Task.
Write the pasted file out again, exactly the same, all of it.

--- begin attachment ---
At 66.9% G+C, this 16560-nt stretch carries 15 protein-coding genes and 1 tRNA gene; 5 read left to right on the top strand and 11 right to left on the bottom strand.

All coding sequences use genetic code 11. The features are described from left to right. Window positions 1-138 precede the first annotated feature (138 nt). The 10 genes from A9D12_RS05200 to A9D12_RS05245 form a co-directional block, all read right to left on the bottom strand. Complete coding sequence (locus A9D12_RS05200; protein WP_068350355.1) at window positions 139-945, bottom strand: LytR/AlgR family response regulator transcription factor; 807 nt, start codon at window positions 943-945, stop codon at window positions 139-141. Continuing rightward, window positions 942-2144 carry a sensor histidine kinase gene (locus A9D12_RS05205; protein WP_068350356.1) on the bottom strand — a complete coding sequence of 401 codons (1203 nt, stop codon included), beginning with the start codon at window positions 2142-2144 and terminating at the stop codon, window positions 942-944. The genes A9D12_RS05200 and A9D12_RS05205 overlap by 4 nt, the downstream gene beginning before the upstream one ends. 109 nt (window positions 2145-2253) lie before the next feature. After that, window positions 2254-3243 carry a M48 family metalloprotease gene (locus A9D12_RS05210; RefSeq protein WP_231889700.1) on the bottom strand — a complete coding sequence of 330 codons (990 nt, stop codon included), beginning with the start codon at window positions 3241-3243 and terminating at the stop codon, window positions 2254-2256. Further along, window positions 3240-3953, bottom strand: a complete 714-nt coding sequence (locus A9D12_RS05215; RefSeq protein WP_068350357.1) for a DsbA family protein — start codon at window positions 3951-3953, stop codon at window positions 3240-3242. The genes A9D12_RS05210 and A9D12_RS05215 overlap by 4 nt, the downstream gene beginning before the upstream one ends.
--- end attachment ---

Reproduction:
At 66.9% G+C, this 16560-nt stretch carries 15 protein-coding genes and 1 tRNA gene; 5 read left to right on the top strand and 11 right to left on the bottom strand.

All coding sequences use genetic code 11. The features are described from left to right. Window positions 1-138 precede the first annotated feature (138 nt). The 10 genes from A9D12_RS05200 to A9D12_RS05245 form a co-directional block, all read right to left on the bottom strand. Complete coding sequence (locus A9D12_RS05200; protein WP_068350355.1) at window positions 139-945, bottom strand: LytR/AlgR family response regulator transcription factor; 807 nt, start codon at window positions 943-945, stop codon at window positions 139-141. Continuing rightward, window positions 942-2144 carry a sensor histidine kinase gene (locus A9D12_RS05205; protein WP_068350356.1) on the bottom strand — a complete coding sequence of 401 codons (1203 nt, stop codon included), beginning with the start codon at window positions 2142-2144 and terminating at the stop codon, window positions 942-944. The genes A9D12_RS05200 and A9D12_RS05205 overlap by 4 nt, the downstream gene beginning before the upstream one ends. 109 nt (window positions 2145-2253) lie before the next feature. After that, window positions 2254-3243 carry a M48 family metalloprotease gene (locus A9D12_RS05210; RefSeq protein WP_231889700.1) on the bottom strand — a complete coding sequence of 330 codons (990 nt, stop codon included), beginning with the start codon at window positions 3241-3243 and terminating at the stop codon, window positions 2254-2256. Further along, window positions 3240-3953, bottom strand: a complete 714-nt coding sequence (locus A9D12_RS05215; RefSeq protein WP_068350357.1) for a DsbA family protein — start codon at window positions 3951-3953, stop codon at window positions 3240-3242. The genes A9D12_RS05210 and A9D12_RS05215 overlap by 4 nt, the downstream gene beginning before the upstream one ends.